The steampunk spider from Wild Wild West is arguably the most memorable part of an otherwise forgettable movie. Leave it to none other than Imagine Rigney to render it in Lego to add to his collection of gigantic Lego creatures. Check out more photos in the builder’s Flickr set.
I’m sure many of you now have seen The Hobbit: The Desolation of Smaug–or at have read the book. It offers such rich locations, and I’m glad to see some start to crop up!
Lake Town offered something of a welcome rest for the group heading toward the Lonely Mountain, but of course things never just go the way they’re supposed to for the protagonist of any tale. Fianat has presented Lake Town the way he felt it could have been, and I have to say I really dig his version.
Disney’s latest hit Frozen has such fantastic characters–Olaf being one of them. His wish is to see summer time (and it’s DEFINITELY close to summer-time weather here in Florida). In his words, winter’s a good time to stay in and cuddle, but put him in summer and he’ll be a….happy snowman.
Joe Meno‘s brilliant Olaf took his WALL-E towel down to the beach to catch some of those rays:
You can see Joe’s process and progress in his Flickr gallery!
A few week ago we reviewed two of the four new sets for The Hobbit: Desolation of Smaug. With the movie opening this evening and all of the sets now available in stores and on LEGO.com, we’ll dive into the third set, 79011 Dol Guldur Ambush, which is the smallest of the lot.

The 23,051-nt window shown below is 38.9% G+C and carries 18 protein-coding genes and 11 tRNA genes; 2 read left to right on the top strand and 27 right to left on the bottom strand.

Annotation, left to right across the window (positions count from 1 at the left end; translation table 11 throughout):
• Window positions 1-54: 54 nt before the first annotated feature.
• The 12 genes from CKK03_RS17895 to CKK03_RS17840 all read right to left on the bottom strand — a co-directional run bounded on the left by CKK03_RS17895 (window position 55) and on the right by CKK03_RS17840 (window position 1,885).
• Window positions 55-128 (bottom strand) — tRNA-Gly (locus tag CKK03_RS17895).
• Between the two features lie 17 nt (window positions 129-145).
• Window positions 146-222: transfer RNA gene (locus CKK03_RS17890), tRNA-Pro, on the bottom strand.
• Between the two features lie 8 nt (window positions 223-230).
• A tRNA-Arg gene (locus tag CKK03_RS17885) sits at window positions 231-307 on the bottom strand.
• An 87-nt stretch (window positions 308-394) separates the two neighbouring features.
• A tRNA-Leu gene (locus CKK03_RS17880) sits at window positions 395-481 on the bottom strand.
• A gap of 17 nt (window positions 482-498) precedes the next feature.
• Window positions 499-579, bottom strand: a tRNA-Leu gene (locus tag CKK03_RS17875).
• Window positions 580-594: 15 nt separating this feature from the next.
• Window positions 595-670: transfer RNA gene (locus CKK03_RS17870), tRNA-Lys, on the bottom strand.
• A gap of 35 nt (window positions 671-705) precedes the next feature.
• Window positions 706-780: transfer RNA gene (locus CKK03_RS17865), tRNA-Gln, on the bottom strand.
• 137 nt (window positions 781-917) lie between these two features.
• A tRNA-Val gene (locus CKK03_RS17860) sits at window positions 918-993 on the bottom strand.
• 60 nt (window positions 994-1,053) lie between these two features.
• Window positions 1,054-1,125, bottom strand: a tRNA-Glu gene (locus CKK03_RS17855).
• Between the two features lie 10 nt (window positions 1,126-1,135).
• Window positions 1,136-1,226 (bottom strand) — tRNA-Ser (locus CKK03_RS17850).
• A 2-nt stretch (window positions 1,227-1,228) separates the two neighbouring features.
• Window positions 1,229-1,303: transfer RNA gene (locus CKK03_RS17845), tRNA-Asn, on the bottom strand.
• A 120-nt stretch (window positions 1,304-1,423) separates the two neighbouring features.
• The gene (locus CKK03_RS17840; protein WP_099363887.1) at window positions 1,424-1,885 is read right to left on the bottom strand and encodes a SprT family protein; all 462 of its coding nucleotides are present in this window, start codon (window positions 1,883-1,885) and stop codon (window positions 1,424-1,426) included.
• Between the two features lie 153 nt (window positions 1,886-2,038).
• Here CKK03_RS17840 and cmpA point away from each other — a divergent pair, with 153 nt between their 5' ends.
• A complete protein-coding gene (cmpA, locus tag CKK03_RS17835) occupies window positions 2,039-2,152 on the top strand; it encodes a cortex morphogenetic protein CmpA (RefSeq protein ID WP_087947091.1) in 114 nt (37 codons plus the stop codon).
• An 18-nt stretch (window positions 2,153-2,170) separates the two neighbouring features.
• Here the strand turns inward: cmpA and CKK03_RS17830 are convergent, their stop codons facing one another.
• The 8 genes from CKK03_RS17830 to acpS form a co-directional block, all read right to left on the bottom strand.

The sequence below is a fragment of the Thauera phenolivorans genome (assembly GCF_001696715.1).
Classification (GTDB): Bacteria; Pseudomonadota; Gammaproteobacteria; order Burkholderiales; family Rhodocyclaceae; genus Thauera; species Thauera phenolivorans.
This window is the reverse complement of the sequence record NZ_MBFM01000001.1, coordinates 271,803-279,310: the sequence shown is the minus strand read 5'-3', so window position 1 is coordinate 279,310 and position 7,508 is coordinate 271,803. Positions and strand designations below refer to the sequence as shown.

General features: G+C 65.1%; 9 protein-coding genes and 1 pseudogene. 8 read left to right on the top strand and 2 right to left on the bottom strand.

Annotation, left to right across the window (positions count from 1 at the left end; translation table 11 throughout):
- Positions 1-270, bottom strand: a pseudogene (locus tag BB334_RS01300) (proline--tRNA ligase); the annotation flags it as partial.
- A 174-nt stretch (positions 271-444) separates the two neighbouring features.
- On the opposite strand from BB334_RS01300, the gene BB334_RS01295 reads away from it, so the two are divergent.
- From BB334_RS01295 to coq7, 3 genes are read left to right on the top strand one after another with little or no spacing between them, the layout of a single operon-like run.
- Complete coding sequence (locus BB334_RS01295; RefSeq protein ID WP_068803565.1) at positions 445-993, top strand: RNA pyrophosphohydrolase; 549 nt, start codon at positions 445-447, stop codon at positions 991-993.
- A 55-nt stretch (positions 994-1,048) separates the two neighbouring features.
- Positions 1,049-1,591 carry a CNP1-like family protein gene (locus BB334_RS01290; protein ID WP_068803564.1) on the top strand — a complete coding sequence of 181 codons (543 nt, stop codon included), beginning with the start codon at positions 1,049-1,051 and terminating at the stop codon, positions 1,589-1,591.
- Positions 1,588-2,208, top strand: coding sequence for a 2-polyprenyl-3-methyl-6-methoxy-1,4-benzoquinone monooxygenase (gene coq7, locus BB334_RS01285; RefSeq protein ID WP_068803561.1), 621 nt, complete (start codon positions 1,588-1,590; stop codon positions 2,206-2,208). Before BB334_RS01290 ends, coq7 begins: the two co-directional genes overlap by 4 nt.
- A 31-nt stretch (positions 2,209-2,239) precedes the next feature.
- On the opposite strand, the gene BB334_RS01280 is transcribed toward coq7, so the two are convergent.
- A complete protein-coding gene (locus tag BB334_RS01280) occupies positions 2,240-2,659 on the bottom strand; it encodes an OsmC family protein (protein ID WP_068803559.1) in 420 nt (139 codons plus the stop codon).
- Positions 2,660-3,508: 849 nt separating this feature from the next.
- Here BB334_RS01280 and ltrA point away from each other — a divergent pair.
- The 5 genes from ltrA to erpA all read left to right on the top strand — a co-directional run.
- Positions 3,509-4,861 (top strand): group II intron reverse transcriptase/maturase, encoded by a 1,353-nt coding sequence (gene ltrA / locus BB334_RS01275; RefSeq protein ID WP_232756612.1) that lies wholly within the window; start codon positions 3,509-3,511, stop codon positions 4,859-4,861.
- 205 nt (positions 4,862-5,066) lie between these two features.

79011 Dol Guldur Ambush comes with a $19.99 USD price tag, but has an admirable 217 pieces and three minifigs packed in. Taking place in the second film, the set portrays a scene not pictured in the book, in which Beorn ventures to Dol Guldur, the stronghold of the rising dark force we will later know as Sauron. Inside the box are two unnumbered bags and a very crumpled instruction manual. This is a terrific set for parts, particularly for castle builders, as nearly the entire set consists of black, greys, and browns. The instructions first call for the construction of a small double-catapult, which is really a plate with two wheels and two of the mini-catapults. It’s effective, but hardly inspired. The main portion of the set consists of the ruins of Dol Guldur, an ancient fortress. Here we get a bit of broken rocky wall surrounding a large entryway. Of course, as the set name implies, there’s an ambush. On each side of the door there are lever-controlled booby-traps: on the left are two axes, and on the right a giant hammer contraption. Neither are actually triggered by a pressure plate or anything — you simply swing them into place independently with your fingers via a knob on top. To the right of the main doorway is a segment of rock connected by a hinge brick. This swings aside to reveal — you guessed it: a flick-fire missile. A spare missile is included if you really want to go nuts. That’s about it as far as play-features in this set are concerned. The real noteworthy part here, though, is the wall itself. Much like the Mirkwood Elf Army wall, it is constructed almost completely from very small pieces. The designer went a little crazy with the Brick, Modified 1 x 1 with Stud on 1 Side, using 20, when fewer than half that number actually utilize the extra side stud. However, I see this as a bonus rather than otherwise, since the modified brick tends to be more useful. There are also two of the “dougnut tiles,” or Tile, Round 2 x 2 with Hole in dark grey. This is the only set that is actually released yet which contains this highly useful piece, though other sets with it are in the lineup for the new year.